Pragmatic Sustainability and Our Pathway to the Future
By Sara Southam Property & Owner Relations Manager, Run Concierge, The Westin Verasa Napa | May 16, 2021
Sustainability conjures up a lot of different images for different people. It gets washed with our lenses and biases. In Merriam-Webster's dictionary, sustainable is defined as:
1: "capable of being sustained". 2a: "of, relating to, or being a method of harvesting or using a resource so that the resource is not depleted or permanently damaged"; and "2b: of or relating to a lifestyle involving the use of sustainable methods". Synonyms include words such as defendable, defensible, justifiable, maintainable, supportable, and tenable.
Let us take a moment to take the polarization out of this word and look at its foundational attributes. I make the radical case here that sustainability is an issue for all humans on the planet if we want life to sustain for our generation and those that follow. "Radical" comes from the word radish and ties back to the idea of addressing a problem at its root. We are experiencing a time that warrants a call to action for conservation. Conserve what we have, and quite possibly undo the damage that our environment has sustained since the advent of the industrial revolution. Eric McLamb writes in his article, "The Ecological Impacts of the Industrial Revolution :
"Certainly, the seeds of progress – and the ramifications of that progress – were planted then. It is with the very same mechanisms and effects that brought about both the progress and the indelibly connected results of that progress to our ecology – the good, the bad, and the ugly – over the last 250 years, we are entering a new era of sustainability. That is the next revolution."
Napa's dusky sky allows for twinkling lights and connection in the Solera Courtyard
The definition reads a lot like taking steps so that we can continue living on the planet. I suggest we do so with a modern twist and an eye toward the future, both short-term and long-term. We have more significant ways of thinking and communicating that have not been available in times past. The UN has listed its 17 Sustainable Development Goals.
"The Sustainable Development Goals are a call for action by all countries – poor, rich, and middle-income – to promote prosperity while protecting the planet. They recognize that ending poverty must go hand-in-hand with strategies that build economic growth and address a range of social needs, including education, health, social protection, and job opportunities, while tackling climate change and environmental protection. More important than ever, the goals provide a critical framework for COVID-19 recovery."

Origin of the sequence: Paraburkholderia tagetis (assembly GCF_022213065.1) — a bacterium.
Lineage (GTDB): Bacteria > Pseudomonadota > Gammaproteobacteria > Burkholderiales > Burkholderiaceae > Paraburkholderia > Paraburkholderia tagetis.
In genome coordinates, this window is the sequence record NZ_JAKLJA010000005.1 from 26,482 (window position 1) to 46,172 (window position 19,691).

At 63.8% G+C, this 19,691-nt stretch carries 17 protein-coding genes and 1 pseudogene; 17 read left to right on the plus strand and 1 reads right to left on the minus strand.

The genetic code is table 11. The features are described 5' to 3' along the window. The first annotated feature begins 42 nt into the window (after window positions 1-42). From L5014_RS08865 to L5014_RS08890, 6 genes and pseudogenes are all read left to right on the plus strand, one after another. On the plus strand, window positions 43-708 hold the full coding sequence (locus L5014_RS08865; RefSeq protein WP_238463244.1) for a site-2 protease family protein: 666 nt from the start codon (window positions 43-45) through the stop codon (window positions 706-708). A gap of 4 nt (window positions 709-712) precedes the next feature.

Another way to view our environment and resources is through a finite paradigm. The earth is the macro-representation of a budget. I find it curious that as businesspeople considering our resources frequently, we take the vantage point that the planet provides infinitely and does not have a cap.
While that may seem the case, there are stress points put on the planet that will come out later as a backlash to humanity's short-sidedness or unwillingness to change course. We have one planet. It is finite. While rich in resources, it has a bottom line, just like the profit and loss statement at the end of the month. We need to start viewing our planet as our ultimate profit and loss statement. We can begin to make decisions brimming with range and foresight to meet our long-term goals.
While many of us restrict ourselves to looking at life through the lens of quarters and their respective performance, we always have the choice to look further into the future. Why do we base the health of humanity upon a period that is three months long? A mere season. The other irony here is that we live on average 78.7 years, so our impact is much more pronounced.
As responsible operators, the decisions we make matter. Do we recycle the batteries? Do we take the time to call the recycling company for our electronic waste? Do we pay to have our old T8 lightbulbs recycled as we transition to greater energy-efficient bulbs? How is our supply chain sourced? Are we using resources to support sustainable purchasing and companies that report on ethical and equitable labor? I know that Avendra has done tremendous work within its supply chain offerings to make these items available to its clients. Scalability is key. We have an enormous industry with huge potential if we can leverage it properly.
The Westin's pool courtyard envelops the guest; uniting the urban and the wild along the back river trail
We have sat with restauranteurs across the country. I remember vividly during our discussion on composting and recycling how they shared that these were not programs offered in their communities. One thing we can do at the community level is ask our city council members to provide these services and get them on the ballot. If you are in an agriculture community as we are in Napa, CA, perhaps there are benefits to other industries that operate in your community.